[Sponsors] 
May 27, 2013, 23:29 
Accuracy of discretization scheme

#1 
Member
Join Date: Dec 2009
Location: China
Posts: 79
Rep Power: 8 
Dear all,
I am simulating a flow model using FLUENT. There are two cases I have done for the same model. The settings of the cases are similar. They are steady using SST model. The only difference between them is the discretization scheme. The one is second order upwind, and the other is thirdorder MUSCL. The results for Cd are 8.48 and 8.37, respectively. Unfortunately, I have no available physical test data. So, my problem is how to tell which one is a bit more accurate? Thanks in advance. 

May 28, 2013, 03:44 

#2  
New Member

Quote:
Hope you find some solution. http://www.sharcnet.ca/Software/Flue...th/node366.htm Best of luck!!! 

May 28, 2013, 04:37 

#3 
Senior Member

You need to perform a grid convergence analysis with, at least, 3 different solutions on sufficiently fine grids.
Useful references: http://www.stanford.edu/group/uq/docs/roache.pdf http://champs.cecs.ucf.edu/Library/J...%20studies.pdf 

May 29, 2013, 20:14 

#4  
Member
Join Date: Dec 2009
Location: China
Posts: 79
Rep Power: 8 
Quote:
I have read the introduction for schemes on User's Guide. and it says : "The QUICK and thirdorder MUSCL discretization schemes may provide better accuracy than the secondorder scheme for rotating or swirling flows. The QUICK scheme is applicable to quadrilateral or hexahedral meshes, while the MUSCL scheme is used on all types of meshes. In general, however, the secondorder scheme is sufficient and the QUICK scheme will not provide significant improvements in accuracy." But, all of this is just a general guideline (as well as the theory guide). Is there any other explicit methods to tell accuracy? 

May 29, 2013, 20:17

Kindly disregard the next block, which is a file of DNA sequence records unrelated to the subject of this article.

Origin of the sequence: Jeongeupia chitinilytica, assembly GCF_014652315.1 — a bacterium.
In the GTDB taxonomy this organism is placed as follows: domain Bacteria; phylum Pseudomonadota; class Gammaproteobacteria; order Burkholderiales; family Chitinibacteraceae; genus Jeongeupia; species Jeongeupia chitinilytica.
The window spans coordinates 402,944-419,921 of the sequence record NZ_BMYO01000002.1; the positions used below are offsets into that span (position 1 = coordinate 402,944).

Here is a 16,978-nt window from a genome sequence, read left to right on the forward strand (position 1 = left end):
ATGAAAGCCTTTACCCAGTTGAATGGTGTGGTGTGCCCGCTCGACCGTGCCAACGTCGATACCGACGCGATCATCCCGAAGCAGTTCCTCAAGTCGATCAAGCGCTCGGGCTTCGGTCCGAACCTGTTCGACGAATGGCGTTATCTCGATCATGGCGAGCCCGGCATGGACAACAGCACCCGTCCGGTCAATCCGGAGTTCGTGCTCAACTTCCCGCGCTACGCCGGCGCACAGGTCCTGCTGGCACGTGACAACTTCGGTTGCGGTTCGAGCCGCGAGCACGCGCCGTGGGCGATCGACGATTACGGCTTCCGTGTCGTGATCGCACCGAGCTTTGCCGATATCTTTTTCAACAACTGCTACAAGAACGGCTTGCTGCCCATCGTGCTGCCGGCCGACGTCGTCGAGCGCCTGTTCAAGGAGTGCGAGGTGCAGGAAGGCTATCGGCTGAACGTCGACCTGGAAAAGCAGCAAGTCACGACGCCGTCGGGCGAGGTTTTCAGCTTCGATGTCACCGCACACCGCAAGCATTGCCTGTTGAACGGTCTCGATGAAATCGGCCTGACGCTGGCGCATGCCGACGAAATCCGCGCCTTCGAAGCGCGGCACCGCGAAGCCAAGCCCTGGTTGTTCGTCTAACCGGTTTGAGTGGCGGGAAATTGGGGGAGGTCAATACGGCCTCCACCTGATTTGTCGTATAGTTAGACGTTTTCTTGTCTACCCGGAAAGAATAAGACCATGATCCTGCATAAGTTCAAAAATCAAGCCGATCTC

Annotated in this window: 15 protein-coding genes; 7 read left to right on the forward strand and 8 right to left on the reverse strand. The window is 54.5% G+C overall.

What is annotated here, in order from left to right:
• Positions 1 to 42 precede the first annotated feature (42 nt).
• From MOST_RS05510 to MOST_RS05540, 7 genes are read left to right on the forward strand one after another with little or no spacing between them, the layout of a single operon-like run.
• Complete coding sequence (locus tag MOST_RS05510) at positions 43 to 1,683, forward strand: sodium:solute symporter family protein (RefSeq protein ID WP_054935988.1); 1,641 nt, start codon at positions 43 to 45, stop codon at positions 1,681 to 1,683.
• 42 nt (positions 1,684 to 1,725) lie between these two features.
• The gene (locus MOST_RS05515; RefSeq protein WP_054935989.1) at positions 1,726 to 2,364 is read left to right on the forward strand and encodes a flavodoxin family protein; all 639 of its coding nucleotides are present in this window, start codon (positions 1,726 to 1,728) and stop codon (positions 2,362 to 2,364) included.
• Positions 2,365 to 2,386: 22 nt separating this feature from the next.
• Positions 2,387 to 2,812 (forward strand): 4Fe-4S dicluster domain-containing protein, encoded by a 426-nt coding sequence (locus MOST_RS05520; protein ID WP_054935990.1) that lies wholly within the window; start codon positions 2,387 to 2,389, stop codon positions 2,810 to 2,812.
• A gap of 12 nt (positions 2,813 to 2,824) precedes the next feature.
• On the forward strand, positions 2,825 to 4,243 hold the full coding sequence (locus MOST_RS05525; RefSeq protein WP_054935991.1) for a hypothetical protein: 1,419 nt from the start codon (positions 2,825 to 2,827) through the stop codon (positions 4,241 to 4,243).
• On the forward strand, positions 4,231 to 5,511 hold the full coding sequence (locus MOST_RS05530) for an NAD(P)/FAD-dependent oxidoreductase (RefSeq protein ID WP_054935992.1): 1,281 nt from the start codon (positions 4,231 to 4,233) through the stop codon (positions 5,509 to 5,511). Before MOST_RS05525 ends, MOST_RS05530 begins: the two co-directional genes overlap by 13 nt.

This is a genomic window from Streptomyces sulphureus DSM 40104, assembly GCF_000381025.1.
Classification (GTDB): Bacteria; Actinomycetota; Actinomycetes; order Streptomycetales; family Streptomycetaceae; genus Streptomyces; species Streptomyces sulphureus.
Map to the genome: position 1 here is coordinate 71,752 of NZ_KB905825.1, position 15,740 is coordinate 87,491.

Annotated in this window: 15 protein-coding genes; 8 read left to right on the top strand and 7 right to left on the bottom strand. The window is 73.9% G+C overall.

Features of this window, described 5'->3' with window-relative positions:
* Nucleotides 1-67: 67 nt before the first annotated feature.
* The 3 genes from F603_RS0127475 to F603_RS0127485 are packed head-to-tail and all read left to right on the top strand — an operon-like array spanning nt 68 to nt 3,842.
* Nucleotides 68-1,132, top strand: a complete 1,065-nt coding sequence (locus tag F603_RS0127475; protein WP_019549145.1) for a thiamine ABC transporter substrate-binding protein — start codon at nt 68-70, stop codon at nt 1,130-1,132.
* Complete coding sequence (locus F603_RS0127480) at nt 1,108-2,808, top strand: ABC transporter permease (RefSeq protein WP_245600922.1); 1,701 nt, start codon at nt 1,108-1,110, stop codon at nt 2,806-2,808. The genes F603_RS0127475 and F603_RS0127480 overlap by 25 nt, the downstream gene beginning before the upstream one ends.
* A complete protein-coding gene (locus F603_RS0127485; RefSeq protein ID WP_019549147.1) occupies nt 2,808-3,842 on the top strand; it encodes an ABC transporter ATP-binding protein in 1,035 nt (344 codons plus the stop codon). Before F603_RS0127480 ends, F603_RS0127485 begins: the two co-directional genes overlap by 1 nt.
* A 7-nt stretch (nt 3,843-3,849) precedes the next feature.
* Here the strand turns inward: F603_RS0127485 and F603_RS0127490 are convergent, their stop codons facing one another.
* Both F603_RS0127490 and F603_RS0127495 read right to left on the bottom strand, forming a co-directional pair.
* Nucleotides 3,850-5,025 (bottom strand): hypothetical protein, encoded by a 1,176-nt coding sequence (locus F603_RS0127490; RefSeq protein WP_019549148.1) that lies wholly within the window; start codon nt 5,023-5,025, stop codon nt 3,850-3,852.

#5  
Member
Join Date: Dec 2009
Location: China
Posts: 79
Rep Power: 8 
Quote:
Sure, I will do mesh convergence analysis, but even for a fine and suitable grid, different schemes come out different results. Thanks for your references, they looks really great~~ 

May 30, 2013, 03:39 

#6  
New Member

Quote:
So it varies from case to case. QUICK scheme is also not good for unstructured meshing. 

May 30, 2013, 04:02 

#7 
Member
Jim Knopf
Join Date: Dec 2010
Posts: 60
Rep Power: 7 
Hi,
some remarks on your question. First, think about the solution, is it really a stable steady state? If not, you might end up with two different solutions. Second, think about the convergence, did both cases converge two very low values? At last you should think about error sources. First there is the model error, which you can cancel out since your model stays the same. Then there is the iteration error which is reflected in the residuals. Finally there is the discretization error, which is due to the meshing, due to the interpolation scheme, i.e. MUSCL and some other stuff in the solver. If you perform a Richardson Extrapolation for both of your cases you could get a fealing for discretization error. It should come up with a second order accuracy for the second order upwind and as far as I with 3rd order for the MUSCL. But if you have such a big differenz in a integral value  drag coefficient  then you should first think about your model and the mesh. Greetz Jim 

May 30, 2013, 04:51 

#8  
Member
Join Date: Dec 2009
Location: China
Posts: 79
Rep Power: 8 
Quote: